Our generation (X) finds it difficult to let go. Although we were raised in an era of increasing opportunities and freedom to work, we are fixated on trying to personify a "perfect balance" between the Bharatiya Nari image of our cultural conditioning and the professional ambitions that we long to achieve. It proves challenging to integrate the two aspirations, especially in diaspora life where the social support of home is lacking. Frustrated and exhausted, we make half-hearted attempts to justify ourselves -- "Hey! My job is a job too!" But do we really believe it? When we do "let go" of the household for a day, we spend the next few days ridden with guilt. We come as close as we can to the image of the perfect Indian woman -- she of the multiple arms and juggling act -- but in the process we face serious burn-out.

Many women don't allow themselves to "recline". They cannot have a lazy afternoon catching up with the girls without going through spasms of guilt. To circumvent this, they may cook a 10-course meal for the family before heading out for a dinner date with girlfriends. This stems from the misguided notion that she should cook and make sure her family is fed before she goes out to have some fun without them. She may do this even if she knows her partner is quite capable.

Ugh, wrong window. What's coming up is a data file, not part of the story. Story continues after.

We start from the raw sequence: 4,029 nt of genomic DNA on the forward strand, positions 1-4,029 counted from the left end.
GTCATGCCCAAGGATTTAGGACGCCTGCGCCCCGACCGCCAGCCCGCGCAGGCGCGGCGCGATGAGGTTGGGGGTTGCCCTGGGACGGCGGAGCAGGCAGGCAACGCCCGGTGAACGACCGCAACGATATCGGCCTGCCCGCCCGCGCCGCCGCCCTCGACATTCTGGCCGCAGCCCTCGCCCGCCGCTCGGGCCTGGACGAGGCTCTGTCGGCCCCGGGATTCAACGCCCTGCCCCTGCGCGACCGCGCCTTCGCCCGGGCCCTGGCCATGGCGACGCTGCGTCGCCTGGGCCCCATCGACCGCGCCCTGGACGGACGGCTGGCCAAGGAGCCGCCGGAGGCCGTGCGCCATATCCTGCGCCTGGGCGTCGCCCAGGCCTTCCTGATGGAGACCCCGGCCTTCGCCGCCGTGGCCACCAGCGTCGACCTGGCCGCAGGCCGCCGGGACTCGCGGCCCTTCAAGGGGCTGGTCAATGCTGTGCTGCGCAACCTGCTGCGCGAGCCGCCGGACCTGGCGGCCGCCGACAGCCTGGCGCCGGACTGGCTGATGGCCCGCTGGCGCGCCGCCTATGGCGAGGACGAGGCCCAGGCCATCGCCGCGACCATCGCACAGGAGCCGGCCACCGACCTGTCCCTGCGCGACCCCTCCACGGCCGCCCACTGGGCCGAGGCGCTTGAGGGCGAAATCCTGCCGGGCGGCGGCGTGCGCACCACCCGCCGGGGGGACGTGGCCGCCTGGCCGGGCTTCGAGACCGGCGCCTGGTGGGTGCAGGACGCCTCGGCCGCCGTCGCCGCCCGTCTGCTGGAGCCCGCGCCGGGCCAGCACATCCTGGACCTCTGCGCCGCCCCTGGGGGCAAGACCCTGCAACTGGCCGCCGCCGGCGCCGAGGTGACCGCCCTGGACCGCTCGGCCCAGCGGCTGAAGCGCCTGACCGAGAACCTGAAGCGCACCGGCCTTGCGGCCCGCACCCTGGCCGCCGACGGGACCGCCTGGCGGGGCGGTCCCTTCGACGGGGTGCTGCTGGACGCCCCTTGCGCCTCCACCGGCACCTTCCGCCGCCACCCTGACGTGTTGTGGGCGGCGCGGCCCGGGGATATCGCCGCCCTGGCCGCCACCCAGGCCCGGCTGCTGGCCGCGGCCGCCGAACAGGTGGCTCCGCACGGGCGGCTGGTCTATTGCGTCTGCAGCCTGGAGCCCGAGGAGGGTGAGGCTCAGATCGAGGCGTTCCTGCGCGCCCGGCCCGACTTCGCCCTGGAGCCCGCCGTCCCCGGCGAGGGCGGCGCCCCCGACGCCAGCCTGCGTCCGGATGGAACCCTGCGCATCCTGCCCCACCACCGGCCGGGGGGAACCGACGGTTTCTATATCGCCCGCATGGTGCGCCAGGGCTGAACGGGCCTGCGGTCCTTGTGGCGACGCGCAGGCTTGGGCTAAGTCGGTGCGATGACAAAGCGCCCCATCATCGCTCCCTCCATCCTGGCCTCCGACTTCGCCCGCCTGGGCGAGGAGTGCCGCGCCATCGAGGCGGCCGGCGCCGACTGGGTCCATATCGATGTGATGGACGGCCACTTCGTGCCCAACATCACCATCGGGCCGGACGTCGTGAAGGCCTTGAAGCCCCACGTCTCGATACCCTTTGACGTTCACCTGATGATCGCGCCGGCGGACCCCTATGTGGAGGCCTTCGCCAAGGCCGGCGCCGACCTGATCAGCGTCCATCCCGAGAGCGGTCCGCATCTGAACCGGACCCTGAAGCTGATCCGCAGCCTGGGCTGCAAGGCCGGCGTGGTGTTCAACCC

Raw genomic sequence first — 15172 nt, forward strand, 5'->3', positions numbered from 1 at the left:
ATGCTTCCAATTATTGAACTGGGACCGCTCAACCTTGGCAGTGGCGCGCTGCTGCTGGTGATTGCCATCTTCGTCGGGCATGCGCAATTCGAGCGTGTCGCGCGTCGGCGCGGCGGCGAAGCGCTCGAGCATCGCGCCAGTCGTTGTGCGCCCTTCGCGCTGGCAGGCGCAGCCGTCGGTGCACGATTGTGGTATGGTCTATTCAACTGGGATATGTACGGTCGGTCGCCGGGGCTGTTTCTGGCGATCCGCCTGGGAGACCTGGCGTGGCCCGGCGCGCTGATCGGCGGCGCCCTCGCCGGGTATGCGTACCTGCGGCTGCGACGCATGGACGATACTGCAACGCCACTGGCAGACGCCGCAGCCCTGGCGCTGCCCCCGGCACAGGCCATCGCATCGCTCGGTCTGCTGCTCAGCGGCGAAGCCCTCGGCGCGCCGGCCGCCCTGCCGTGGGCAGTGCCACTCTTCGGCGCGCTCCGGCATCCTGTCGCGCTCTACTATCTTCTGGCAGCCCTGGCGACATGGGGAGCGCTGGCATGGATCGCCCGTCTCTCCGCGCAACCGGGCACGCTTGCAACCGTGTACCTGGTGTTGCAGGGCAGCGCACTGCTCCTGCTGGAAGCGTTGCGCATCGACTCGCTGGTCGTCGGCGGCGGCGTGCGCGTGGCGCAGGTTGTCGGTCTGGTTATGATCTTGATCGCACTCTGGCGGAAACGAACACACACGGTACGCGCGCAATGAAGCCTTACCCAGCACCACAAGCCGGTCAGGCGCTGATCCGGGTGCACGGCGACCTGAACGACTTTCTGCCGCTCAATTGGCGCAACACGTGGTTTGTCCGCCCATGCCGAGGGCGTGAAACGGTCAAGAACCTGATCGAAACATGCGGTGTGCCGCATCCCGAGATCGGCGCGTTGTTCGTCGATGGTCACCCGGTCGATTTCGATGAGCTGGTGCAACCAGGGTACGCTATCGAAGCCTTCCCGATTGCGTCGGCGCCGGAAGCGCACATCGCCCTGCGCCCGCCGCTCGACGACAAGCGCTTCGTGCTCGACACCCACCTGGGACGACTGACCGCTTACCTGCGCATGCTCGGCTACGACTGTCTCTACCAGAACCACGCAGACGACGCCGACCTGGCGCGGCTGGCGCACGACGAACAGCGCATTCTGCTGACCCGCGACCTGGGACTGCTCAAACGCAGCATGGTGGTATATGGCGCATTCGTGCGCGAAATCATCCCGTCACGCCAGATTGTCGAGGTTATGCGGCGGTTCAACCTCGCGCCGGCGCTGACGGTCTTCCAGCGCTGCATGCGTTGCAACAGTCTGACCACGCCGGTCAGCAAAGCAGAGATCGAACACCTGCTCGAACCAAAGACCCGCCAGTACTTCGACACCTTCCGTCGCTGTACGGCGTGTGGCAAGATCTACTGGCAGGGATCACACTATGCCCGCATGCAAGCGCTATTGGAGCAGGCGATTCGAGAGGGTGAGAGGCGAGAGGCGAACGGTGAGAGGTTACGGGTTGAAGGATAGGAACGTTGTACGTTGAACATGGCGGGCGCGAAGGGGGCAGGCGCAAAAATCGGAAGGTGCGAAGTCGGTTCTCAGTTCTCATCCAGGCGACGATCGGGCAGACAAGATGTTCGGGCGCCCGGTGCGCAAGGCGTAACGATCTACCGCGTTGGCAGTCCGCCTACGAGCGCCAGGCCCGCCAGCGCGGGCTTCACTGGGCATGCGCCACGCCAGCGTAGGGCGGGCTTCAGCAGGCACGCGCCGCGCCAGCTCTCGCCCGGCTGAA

There is nothing contradictory about Indianness and a 50-50 partnership at home. There is nothing non-Indian about looking out for oneself beyond this idolized image.

The image that has been created and perpetuated of the Bharatiya Nari has endured, and mothering remains the epitome of a woman's success. And while we do pursue goals outside the home now, we have failed to reconfigure cultural expectations accordingly. As a result, women are on 24-hour overdrive, continuously extending themselves until they reach breaking point. It's almost unthinkable to let go and ask the spouse or kids to pitch in more, because that might put our Indianness at risk.

Ladies, first and foremost, we need to stop feeling guilty. We must get rid of this Bharatiya Nari image of ourselves. We have to learn to let go. An image was created for us, a myth, which we have nurtured and perpetuated. The world is changing -- recognize that. We have accomplished many things; we can do this also. There is nothing contradictory about Indianness and a 50-50 partnership at home. There is nothing non-Indian about looking out for oneself beyond this idolized image.